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High Prevalence of Infection Among Children Who Were Contacts of Cases Around Own Age: Study

Image for representation (Reuters)

Image for representation (Reuters)

The study also said not all infected individuals transmitted the disease as a prospective follow-up testing of exposed contacts revealed that 70 per cent of infected individuals did not infect any of their contacts.

A latest study on the epidemiology and transmission dynamics of Covid-19 in Andhra Pradesh and Tamil Nadu has found a high prevalence of infection among children who were contacts of cases around their own age. The study also said not all infected individuals transmitted the disease as a prospective follow-up testing of exposed contacts revealed that 70 per cent of infected individuals did not infect any of their contacts.

Only 8 per cent of the infected individuals accounted for 60 per cent of observed new infections, it added.

The Centre for Disease Dynamics, Economics and Policy, New Delhi, the governments of AP and Tamil Nadu and the University of California at Berkley studied disease transmission patterns in 5,75,071 individuals exposed to 84,965 confirmed cases of COVID-19.

The study, based on data collected by tens of thousands of contact tracers in the states of Andhra Pradesh and Tamil Nadu, was said to be the largest and most comprehensive analysis of COVID-19 epidemiology to date and its findings were published in the latest issue of Science journal.

AP Special Chief Secretary K S Jawahar Reddy is one of the authors of the study report.

Jawahar Reddy said risk of transmission from an index case to a close contact ranged from 2.6 per cent in the community to 9.0 per cent in the household.

"It does not differ significantly with respect to the age of the index case (infected person).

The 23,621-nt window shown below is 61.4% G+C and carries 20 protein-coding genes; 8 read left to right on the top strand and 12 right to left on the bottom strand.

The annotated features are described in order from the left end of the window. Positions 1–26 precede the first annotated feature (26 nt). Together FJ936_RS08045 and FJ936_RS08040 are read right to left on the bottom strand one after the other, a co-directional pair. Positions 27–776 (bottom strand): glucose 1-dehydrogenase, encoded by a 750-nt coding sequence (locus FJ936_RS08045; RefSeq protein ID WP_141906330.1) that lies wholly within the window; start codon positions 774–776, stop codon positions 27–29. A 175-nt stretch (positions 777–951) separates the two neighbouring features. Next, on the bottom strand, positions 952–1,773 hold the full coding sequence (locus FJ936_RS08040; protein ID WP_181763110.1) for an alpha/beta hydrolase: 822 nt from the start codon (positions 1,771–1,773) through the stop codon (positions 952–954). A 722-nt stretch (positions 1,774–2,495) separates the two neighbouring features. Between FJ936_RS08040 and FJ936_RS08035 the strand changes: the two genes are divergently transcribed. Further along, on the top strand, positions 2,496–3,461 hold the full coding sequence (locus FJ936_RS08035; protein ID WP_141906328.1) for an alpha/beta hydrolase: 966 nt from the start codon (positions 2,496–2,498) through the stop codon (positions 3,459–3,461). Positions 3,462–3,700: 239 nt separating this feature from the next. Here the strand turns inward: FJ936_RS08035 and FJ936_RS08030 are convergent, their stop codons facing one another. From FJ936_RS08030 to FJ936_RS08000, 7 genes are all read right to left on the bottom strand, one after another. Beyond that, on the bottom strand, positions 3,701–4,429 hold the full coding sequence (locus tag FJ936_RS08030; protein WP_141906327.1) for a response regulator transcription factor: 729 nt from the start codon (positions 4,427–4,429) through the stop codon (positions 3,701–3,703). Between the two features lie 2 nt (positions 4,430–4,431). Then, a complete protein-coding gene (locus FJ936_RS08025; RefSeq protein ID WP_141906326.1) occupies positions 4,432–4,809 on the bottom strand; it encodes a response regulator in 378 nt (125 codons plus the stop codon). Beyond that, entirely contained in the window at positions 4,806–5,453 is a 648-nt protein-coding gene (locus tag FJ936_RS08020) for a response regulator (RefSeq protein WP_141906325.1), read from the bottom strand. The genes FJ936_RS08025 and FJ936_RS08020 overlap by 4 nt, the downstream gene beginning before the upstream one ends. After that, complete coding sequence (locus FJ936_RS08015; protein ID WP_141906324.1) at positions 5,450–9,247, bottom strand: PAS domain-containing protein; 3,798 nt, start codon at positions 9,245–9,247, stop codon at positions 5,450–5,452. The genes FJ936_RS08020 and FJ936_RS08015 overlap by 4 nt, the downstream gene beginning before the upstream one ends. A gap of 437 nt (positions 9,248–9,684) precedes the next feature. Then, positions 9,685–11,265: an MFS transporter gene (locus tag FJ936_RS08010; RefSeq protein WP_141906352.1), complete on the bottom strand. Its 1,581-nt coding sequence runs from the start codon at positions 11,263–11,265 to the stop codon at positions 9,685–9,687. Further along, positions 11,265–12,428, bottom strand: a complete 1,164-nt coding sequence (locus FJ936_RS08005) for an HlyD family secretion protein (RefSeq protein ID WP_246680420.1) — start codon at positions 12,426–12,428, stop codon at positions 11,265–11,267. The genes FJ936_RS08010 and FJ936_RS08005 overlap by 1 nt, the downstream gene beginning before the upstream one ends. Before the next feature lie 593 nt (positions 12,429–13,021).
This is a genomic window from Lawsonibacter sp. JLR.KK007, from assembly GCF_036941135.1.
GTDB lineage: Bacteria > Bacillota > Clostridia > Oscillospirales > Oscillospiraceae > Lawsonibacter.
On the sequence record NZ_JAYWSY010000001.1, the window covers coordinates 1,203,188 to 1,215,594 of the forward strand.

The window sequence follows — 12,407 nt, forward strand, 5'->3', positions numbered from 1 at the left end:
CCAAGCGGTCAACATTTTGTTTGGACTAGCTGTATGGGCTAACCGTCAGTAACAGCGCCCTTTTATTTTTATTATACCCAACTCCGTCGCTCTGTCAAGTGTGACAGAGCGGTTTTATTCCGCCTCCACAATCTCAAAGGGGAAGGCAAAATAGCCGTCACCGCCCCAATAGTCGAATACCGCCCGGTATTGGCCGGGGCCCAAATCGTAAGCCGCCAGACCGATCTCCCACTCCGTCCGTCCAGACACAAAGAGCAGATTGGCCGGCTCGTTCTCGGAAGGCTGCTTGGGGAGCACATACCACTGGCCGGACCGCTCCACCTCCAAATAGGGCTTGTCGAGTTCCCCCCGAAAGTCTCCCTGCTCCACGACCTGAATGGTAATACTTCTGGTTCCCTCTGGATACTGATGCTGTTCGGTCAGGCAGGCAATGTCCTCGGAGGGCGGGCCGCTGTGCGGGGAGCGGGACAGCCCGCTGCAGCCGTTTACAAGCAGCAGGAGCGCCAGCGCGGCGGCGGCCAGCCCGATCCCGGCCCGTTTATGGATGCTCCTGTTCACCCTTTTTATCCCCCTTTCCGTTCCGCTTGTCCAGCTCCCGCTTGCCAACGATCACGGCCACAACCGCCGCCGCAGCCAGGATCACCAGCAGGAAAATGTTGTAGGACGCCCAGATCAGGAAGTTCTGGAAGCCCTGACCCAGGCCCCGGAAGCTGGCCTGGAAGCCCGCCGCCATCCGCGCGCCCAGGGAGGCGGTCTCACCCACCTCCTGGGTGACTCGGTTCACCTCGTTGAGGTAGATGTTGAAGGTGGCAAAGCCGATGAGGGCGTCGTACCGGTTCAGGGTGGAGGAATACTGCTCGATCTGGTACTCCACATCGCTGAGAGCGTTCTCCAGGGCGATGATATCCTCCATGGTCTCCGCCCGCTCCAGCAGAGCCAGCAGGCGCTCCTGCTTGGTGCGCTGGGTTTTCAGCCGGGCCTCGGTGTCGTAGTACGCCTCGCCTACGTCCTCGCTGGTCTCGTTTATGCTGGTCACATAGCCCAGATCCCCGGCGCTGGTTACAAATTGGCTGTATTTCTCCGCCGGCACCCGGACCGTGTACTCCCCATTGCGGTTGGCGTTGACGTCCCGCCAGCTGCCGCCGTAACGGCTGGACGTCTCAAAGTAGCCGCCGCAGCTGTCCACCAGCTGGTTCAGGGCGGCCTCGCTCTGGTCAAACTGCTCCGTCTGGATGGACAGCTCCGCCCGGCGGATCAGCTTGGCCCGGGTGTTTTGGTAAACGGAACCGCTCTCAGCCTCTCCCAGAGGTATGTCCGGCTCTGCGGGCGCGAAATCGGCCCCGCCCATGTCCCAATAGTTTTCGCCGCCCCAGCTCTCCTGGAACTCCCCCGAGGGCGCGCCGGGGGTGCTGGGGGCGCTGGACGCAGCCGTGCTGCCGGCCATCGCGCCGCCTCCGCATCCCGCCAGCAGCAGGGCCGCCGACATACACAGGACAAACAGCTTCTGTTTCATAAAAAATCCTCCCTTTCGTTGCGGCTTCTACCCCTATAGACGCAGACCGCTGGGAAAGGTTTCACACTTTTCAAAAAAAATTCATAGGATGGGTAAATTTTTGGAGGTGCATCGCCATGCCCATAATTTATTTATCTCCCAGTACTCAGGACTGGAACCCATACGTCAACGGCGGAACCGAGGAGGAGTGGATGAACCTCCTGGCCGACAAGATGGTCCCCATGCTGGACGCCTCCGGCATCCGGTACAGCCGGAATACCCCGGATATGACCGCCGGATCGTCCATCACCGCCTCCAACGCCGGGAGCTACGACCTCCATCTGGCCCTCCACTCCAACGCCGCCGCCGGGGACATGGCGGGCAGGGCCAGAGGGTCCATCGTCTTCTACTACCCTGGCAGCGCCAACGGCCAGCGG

Infection probabilities ranged from 4.7-10.7 per cent for low-risk and high-risk contact types, respectively.Same- age contacts were associated with the greatest infection risk," he said, quoting the study.

This study presented the largest empirical demonstration of super-spreading, he added.

The study found high prevalence of infection among children who were contacts of cases around their own age.

It also revealed that enhanced infection risk among individuals exposed to similar-age cases was also apparent among adults.

However, not all infected individuals transmitted COVID-19.

Referring to coronavirus mortality, the study said case-fatality ratios spanned 0.05 per cent in the 5-17 years age group to 16.6 per cent in the 85-plus years age group.

Men were 62 per cent more likely to die of coronavirus infection than women.

In the two states, 63 per cent of those who died of Covid-19 had at least one comorbidity while 36 per cent had two or more comorbidities.

About 45 per cent of the victims were diabetic, the study noted.

"Unlike observations in high-income settings, deaths in India are concentrated at ages 50-64 years.The CFR is higher in the 40-70 age group in India," the study pointed out.

According to CDDEP Director Ramanan Laxminarayan, their study was made possible by the significant contact tracing effort in Andhra Pradesh and Tamil Nadu, which involved tens of thousands of healthcare workers.

In the two states, as many as 30,84,885 contacts of the confirmed cases of Covid-19 infection were traced by August 1.

The study found that the traced contacts were younger and more often female.

"While our analysis is limited in that it does not necessarily capture all secondary infections (among contacts who were not reported), these observations are consistent with the presence of super-spreading related to differences in individual contact patterns," Laxminarayan noted.


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